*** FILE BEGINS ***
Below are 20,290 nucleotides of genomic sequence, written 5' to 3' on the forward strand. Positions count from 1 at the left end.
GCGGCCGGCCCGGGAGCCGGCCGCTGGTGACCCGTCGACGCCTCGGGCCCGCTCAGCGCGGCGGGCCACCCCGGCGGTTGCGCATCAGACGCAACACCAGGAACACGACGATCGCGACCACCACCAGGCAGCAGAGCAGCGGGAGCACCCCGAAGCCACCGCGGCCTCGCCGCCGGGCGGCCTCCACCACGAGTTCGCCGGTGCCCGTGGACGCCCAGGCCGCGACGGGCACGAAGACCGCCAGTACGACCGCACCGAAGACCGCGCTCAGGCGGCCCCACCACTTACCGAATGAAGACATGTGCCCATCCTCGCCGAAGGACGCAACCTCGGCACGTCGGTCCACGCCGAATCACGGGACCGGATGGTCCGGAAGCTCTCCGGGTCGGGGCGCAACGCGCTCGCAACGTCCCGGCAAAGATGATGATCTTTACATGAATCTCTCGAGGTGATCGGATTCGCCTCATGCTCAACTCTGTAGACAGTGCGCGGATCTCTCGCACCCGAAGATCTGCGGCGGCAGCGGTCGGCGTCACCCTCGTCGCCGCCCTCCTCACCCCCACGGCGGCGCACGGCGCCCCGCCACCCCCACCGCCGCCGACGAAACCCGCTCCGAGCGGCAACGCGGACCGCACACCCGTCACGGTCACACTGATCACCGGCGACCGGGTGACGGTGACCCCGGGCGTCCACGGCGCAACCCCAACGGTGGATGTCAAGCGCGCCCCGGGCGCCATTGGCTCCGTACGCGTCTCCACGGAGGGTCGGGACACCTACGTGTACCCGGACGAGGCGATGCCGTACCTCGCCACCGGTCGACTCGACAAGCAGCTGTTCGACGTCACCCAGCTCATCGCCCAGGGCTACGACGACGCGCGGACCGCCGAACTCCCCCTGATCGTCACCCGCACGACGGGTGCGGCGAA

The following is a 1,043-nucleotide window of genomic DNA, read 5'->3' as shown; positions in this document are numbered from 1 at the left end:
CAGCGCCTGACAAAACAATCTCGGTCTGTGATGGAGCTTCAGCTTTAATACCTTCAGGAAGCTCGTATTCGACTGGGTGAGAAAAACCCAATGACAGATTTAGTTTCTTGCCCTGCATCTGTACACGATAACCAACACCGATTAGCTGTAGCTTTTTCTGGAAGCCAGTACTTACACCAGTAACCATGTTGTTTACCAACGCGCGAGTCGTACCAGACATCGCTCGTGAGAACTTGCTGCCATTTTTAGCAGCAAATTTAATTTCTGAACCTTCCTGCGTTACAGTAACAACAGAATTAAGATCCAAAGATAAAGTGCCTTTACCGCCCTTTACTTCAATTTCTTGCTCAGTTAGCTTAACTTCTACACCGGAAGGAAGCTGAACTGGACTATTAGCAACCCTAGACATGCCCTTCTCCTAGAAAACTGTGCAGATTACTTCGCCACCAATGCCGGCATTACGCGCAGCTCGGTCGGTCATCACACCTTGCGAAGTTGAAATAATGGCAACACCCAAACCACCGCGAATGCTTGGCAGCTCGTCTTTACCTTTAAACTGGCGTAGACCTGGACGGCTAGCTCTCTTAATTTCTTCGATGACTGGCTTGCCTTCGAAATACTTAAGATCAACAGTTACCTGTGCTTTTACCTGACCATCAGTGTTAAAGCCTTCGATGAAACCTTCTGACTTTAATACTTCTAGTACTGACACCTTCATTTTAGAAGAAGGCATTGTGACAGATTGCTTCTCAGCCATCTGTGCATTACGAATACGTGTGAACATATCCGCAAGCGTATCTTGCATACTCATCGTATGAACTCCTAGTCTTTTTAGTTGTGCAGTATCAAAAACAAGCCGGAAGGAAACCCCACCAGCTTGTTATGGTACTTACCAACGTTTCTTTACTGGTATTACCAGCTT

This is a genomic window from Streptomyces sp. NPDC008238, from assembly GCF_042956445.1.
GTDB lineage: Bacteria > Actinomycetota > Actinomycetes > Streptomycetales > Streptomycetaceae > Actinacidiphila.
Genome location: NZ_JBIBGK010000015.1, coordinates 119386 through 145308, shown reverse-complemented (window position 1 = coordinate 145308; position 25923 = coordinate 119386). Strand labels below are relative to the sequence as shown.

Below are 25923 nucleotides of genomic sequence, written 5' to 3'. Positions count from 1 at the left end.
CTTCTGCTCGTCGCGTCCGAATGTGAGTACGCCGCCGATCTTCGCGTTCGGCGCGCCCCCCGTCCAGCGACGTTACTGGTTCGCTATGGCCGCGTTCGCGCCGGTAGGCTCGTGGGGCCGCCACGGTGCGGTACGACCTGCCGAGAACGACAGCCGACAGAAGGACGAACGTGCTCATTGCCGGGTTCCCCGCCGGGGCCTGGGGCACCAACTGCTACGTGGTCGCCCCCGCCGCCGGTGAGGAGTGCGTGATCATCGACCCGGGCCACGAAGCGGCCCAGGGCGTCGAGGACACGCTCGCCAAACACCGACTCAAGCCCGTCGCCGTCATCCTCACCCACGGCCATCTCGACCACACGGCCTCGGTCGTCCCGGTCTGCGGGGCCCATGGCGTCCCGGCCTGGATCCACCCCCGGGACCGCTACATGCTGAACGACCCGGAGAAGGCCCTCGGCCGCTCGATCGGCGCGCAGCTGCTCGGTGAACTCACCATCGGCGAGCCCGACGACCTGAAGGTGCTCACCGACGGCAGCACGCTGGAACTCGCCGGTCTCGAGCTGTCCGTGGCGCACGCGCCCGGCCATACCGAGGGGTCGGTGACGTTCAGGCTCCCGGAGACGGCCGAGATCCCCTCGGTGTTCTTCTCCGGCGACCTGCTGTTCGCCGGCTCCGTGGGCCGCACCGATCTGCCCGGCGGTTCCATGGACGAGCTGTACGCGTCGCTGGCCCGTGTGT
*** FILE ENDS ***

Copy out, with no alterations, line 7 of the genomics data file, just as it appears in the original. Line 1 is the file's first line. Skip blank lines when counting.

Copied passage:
Genome location: NZ_JBIBGK010000015.1, coordinates 119386 through 145308, shown reverse-complemented (window position 1 = coordinate 145308; position 25923 = coordinate 119386). Strand labels below are relative to the sequence as shown.